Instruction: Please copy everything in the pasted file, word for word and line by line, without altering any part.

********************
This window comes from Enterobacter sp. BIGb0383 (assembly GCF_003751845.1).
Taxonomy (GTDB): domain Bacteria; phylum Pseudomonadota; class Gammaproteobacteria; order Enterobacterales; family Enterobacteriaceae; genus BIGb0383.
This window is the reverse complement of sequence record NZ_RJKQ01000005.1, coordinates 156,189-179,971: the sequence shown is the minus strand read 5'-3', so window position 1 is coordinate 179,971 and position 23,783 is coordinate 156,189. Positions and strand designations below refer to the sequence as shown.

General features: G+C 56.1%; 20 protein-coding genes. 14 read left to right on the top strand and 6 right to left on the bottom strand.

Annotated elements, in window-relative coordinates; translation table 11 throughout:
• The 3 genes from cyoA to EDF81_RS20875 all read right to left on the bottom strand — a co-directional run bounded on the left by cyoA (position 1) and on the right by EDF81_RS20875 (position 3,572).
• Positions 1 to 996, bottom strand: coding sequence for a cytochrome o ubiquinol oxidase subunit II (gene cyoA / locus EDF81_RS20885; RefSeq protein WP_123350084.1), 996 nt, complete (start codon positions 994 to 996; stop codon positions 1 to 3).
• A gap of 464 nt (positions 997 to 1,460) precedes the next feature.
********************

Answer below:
This window comes from Enterobacter sp. BIGb0383 (assembly GCF_003751845.1).
Taxonomy (GTDB): domain Bacteria; phylum Pseudomonadota; class Gammaproteobacteria; order Enterobacterales; family Enterobacteriaceae; genus BIGb0383.
This window is the reverse complement of sequence record NZ_RJKQ01000005.1, coordinates 156,189-179,971: the sequence shown is the minus strand read 5'-3', so window position 1 is coordinate 179,971 and position 23,783 is coordinate 156,189. Positions and strand designations below refer to the sequence as shown.

General features: G+C 56.1%; 20 protein-coding genes. 14 read left to right on the top strand and 6 right to left on the bottom strand.

Annotated elements, in window-relative coordinates; translation table 11 throughout:
• The 3 genes from cyoA to EDF81_RS20875 all read right to left on the bottom strand — a co-directional run bounded on the left by cyoA (position 1) and on the right by EDF81_RS20875 (position 3,572).
• Positions 1 to 996, bottom strand: coding sequence for a cytochrome o ubiquinol oxidase subunit II (gene cyoA / locus EDF81_RS20885; RefSeq protein WP_123350084.1), 996 nt, complete (start codon positions 994 to 996; stop codon positions 1 to 3).
• A gap of 464 nt (positions 997 to 1,460) precedes the next feature.